It is uncertain whether the decision in this case was the result of politics or incompetence in the use of the English language, but it has set a damaging precedent that has not yet been overturned. To quote from the opinion:
The Constitution of the United States ordains as follows:
' 1. The judicial power of the United States shall be vested in one Supreme Court, and in such inferior courts as the Congress may from time to time ordain and establish.'
' 2. The judicial power shall extend to all cases in law or equity arising under this Constitution, the laws of the United States,' &c.;
And in these last cases the Constitution ordains that,
'The Supreme Court shall have appellate jurisdiction, both as to law and fact, with such exceptions, and under such regulations, as the Congress shall make.'
However, omitted from this last quote was the preceding sentence:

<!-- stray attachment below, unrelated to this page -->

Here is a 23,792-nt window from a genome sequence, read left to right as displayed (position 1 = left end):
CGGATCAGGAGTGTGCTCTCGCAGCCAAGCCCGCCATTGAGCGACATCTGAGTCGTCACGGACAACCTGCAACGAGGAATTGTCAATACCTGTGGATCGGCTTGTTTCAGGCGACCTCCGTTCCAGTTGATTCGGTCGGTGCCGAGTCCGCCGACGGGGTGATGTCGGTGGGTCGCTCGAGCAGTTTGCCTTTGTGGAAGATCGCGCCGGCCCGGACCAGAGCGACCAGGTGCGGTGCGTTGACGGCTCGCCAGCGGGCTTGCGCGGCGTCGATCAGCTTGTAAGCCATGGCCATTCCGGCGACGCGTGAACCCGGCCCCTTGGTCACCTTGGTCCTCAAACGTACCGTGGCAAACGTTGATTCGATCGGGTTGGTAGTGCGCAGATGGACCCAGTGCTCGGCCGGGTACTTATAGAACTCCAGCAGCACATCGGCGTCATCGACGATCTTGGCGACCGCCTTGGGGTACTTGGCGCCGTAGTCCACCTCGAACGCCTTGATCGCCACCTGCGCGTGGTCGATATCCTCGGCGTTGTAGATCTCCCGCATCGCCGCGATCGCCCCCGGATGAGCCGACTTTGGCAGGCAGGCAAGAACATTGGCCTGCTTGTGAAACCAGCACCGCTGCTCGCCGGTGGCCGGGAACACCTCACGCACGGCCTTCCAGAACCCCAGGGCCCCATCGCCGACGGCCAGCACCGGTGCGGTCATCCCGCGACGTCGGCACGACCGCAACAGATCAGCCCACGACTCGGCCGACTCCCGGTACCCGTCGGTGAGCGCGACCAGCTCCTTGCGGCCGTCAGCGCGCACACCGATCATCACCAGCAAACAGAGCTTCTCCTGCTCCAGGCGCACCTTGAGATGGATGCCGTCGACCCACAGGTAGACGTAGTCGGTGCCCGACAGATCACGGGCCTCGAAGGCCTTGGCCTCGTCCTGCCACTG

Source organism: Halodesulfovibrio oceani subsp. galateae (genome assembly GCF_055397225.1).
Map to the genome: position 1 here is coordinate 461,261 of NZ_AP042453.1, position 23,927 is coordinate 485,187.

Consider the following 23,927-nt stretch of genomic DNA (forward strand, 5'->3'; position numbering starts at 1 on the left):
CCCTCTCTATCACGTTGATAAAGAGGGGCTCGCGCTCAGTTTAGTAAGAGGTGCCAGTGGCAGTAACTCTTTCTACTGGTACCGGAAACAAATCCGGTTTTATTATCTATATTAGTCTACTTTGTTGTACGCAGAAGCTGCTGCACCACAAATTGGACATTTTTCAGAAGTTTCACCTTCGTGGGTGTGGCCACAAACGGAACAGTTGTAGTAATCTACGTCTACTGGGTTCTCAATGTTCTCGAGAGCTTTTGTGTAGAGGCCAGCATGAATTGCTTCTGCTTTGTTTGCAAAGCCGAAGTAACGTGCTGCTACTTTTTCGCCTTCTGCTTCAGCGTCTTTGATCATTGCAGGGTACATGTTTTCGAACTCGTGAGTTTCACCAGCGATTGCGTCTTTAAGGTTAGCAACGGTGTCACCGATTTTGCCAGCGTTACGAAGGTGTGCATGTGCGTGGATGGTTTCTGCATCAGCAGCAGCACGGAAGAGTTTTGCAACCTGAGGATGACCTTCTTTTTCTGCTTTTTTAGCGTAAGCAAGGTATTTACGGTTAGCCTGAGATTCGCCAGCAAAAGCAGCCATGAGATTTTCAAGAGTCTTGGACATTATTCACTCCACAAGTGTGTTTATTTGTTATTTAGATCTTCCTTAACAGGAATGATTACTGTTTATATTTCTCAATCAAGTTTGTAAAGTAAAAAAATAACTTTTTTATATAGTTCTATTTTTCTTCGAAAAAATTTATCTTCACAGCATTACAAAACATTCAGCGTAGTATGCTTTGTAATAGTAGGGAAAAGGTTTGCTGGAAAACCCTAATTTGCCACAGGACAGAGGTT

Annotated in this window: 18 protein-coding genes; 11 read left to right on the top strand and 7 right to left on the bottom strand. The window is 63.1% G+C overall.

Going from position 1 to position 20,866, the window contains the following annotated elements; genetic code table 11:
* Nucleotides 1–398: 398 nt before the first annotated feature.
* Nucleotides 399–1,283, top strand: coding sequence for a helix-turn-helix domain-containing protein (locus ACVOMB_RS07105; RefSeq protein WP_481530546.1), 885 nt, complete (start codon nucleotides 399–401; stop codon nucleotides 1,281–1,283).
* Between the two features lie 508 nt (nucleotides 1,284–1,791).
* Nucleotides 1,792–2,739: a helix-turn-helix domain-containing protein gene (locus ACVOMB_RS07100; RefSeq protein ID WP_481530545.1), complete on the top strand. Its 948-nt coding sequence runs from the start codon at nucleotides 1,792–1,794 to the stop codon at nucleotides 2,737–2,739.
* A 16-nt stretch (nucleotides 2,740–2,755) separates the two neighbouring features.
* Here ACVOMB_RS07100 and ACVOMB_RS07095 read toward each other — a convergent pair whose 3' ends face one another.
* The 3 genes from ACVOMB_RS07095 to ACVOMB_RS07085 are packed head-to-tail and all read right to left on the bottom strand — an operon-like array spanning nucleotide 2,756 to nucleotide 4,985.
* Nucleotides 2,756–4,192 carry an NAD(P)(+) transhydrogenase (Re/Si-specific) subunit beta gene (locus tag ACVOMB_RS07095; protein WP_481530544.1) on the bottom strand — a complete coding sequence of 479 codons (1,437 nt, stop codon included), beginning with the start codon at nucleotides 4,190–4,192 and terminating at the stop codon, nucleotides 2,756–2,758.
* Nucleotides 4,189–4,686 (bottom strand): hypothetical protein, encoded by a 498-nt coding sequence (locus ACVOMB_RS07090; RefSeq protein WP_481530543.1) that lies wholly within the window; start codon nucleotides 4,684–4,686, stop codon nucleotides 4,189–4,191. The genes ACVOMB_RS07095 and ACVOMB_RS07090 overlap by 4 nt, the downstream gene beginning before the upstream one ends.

In all cases [list of types of cases] the supreme Court shall have original jurisdiction.
The combination of the two sentences makes it clear that only two kinds of jurisdiction are being considered: original and appellate. The Constitution makes some types of cases original only, others appellate, but allows for exceptions to be made from the list of types of cases for which the Supreme Court has appellate jurisdiction. Since the alternative to appellate is original, the exceptions allowed must create original jurisdiction.
The opinion is, essentially, that Congress may remove all jurisdiction from the Supreme Court for some types of cases, but if that were the intended meaning, then it could remove all jurisdiction for all types of cases, thereby eliminating the judicial branch and defeating the separation of powers. A clear reading of the language is that no such meaning was intended. The intended meaning is that Congress may assign original jurisdiction to the Supreme Court for some types of cases over which it would otherwise have appellate jurisdiction only.
It should also be clear that any court which may decide its own jurisdiction without any higher court to which an appeal of that decision might be made has jurisdiction over any case it chooses to hear, and that power cannot be denied it by Congress, because it can always decide to overturn a statute restricting its jurisdiction.
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